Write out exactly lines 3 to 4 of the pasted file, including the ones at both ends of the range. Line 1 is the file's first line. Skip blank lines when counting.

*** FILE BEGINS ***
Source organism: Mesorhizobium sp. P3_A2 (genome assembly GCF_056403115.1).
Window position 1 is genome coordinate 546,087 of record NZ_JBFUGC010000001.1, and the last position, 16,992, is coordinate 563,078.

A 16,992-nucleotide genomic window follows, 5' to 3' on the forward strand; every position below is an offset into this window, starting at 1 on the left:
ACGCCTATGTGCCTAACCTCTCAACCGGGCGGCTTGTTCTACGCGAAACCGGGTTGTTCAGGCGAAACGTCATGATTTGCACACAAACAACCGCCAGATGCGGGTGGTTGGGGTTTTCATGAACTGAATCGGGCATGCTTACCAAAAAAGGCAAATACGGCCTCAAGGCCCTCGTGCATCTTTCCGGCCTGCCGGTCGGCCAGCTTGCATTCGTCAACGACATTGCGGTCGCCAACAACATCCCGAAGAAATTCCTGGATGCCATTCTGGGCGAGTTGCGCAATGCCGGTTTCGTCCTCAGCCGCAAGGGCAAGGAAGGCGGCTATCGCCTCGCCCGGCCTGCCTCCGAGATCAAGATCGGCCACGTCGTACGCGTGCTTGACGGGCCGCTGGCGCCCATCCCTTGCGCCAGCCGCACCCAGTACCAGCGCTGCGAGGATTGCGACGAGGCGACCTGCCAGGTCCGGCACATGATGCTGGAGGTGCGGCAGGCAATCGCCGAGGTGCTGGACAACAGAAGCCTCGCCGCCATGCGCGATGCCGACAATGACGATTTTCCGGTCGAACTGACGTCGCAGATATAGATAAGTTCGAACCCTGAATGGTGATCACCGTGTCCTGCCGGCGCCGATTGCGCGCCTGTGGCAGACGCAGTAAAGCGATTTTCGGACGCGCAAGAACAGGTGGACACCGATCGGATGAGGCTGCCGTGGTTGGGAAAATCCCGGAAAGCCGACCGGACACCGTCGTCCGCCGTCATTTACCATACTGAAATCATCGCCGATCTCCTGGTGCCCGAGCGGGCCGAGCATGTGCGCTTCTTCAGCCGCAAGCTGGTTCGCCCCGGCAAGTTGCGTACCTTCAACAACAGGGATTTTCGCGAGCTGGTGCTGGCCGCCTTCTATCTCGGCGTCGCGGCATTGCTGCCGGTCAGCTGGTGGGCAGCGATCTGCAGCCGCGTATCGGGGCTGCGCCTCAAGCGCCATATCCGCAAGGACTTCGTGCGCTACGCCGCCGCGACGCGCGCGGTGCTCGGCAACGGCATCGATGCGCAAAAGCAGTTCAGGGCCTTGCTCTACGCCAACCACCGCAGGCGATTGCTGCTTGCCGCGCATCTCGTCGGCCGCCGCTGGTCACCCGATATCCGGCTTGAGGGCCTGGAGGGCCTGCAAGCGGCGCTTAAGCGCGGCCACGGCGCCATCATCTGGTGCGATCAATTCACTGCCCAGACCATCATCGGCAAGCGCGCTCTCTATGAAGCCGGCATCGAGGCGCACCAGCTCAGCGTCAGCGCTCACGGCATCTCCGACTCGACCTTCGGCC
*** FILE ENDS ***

A 16,992-nucleotide genomic window follows, 5' to 3' on the forward strand; every position below is an offset into this window, starting at 1 on the left:
ACGCCTATGTGCCTAACCTCTCAACCGGGCGGCTTGTTCTACGCGAAACCGGGTTGTTCAGGCGAAACGTCATGATTTGCACACAAACAACCGCCAGATGCGGGTGGTTGGGGTTTTCATGAACTGAATCGGGCATGCTTACCAAAAAAGGCAAATACGGCCTCAAGGCCCTCGTGCATCTTTCCGGCCTGCCGGTCGGCCAGCTTGCATTCGTCAACGACATTGCGGTCGCCAACAACATCCCGAAGAAATTCCTGGATGCCATTCTGGGCGAGTTGCGCAATGCCGGTTTCGTCCTCAGCCGCAAGGGCAAGGAAGGCGGCTATCGCCTCGCCCGGCCTGCCTCCGAGATCAAGATCGGCCACGTCGTACGCGTGCTTGACGGGCCGCTGGCGCCCATCCCTTGCGCCAGCCGCACCCAGTACCAGCGCTGCGAGGATTGCGACGAGGCGACCTGCCAGGTCCGGCACATGATGCTGGAGGTGCGGCAGGCAATCGCCGAGGTGCTGGACAACAGAAGCCTCGCCGCCATGCGCGATGCCGACAATGACGATTTTCCGGTCGAACTGACGTCGCAGATATAGATAAGTTCGAACCCTGAATGGTGATCACCGTGTCCTGCCGGCGCCGATTGCGCGCCTGTGGCAGACGCAGTAAAGCGATTTTCGGACGCGCAAGAACAGGTGGACACCGATCGGATGAGGCTGCCGTGGTTGGGAAAATCCCGGAAAGCCGACCGGACACCGTCGTCCGCCGTCATTTACCATACTGAAATCATCGCCGATCTCCTGGTGCCCGAGCGGGCCGAGCATGTGCGCTTCTTCAGCCGCAAGCTGGTTCGCCCCGGCAAGTTGCGTACCTTCAACAACAGGGATTTTCGCGAGCTGGTGCTGGCCGCCTTCTATCTCGGCGTCGCGGCATTGCTGCCGGTCAGCTGGTGGGCAGCGATCTGCAGCCGCGTATCGGGGCTGCGCCTCAAGCGCCATATCCGCAAGGACTTCGTGCGCTACGCCGCCGCGACGCGCGCGGTGCTCGGCAACGGCATCGATGCGCAAAAGCAGTTCAGGGCCTTGCTCTACGCCAACCACCGCAGGCGATTGCTGCTTGCCGCGCATCTCGTCGGCCGCCGCTGGTCACCCGATATCCGGCTTGAGGGCCTGGAGGGCCTGCAAGCGGCGCTTAAGCGCGGCCACGGCGCCATCATCTGGTGCGATCAATTCACTGCCCAGACCATCATCGGCAAGCGCGCTCTCTATGAAGCCGGCATCGAGGCGCACCAGCTCAGCGTCAGCGCTCACGGCATCTCCGACTCGACCTTCGGCC